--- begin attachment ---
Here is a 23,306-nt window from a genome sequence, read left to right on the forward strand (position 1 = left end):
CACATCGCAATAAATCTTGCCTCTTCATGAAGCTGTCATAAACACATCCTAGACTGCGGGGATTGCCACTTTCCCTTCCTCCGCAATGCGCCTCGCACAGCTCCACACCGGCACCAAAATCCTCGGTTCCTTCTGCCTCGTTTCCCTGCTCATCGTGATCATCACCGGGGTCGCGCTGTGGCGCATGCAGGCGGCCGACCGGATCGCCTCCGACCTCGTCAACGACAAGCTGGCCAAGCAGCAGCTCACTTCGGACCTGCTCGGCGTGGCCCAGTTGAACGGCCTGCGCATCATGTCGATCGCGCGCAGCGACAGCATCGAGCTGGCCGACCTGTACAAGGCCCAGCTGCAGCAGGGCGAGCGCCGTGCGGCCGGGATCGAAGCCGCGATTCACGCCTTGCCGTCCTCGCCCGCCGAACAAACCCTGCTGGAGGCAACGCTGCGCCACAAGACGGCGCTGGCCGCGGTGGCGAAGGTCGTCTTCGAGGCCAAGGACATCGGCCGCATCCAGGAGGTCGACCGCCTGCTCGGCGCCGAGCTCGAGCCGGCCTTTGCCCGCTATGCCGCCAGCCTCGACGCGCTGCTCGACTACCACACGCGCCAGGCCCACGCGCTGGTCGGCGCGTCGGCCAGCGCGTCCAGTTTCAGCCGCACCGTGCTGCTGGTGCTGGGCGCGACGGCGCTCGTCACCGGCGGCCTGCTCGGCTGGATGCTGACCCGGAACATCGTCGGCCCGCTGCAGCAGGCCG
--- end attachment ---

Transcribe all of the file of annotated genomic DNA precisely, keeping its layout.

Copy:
Here is a 23,306-nt window from a genome sequence, read left to right on the forward strand (position 1 = left end):
CACATCGCAATAAATCTTGCCTCTTCATGAAGCTGTCATAAACACATCCTAGACTGCGGGGATTGCCACTTTCCCTTCCTCCGCAATGCGCCTCGCACAGCTCCACACCGGCACCAAAATCCTCGGTTCCTTCTGCCTCGTTTCCCTGCTCATCGTGATCATCACCGGGGTCGCGCTGTGGCGCATGCAGGCGGCCGACCGGATCGCCTCCGACCTCGTCAACGACAAGCTGGCCAAGCAGCAGCTCACTTCGGACCTGCTCGGCGTGGCCCAGTTGAACGGCCTGCGCATCATGTCGATCGCGCGCAGCGACAGCATCGAGCTGGCCGACCTGTACAAGGCCCAGCTGCAGCAGGGCGAGCGCCGTGCGGCCGGGATCGAAGCCGCGATTCACGCCTTGCCGTCCTCGCCCGCCGAACAAACCCTGCTGGAGGCAACGCTGCGCCACAAGACGGCGCTGGCCGCGGTGGCGAAGGTCGTCTTCGAGGCCAAGGACATCGGCCGCATCCAGGAGGTCGACCGCCTGCTCGGCGCCGAGCTCGAGCCGGCCTTTGCCCGCTATGCCGCCAGCCTCGACGCGCTGCTCGACTACCACACGCGCCAGGCCCACGCGCTGGTCGGCGCGTCGGCCAGCGCGTCCAGTTTCAGCCGCACCGTGCTGCTGGTGCTGGGCGCGACGGCGCTCGTCACCGGCGGCCTGCTCGGCTGGATGCTGACCCGGAACATCGTCGGCCCGCTGCAGCAGGCCG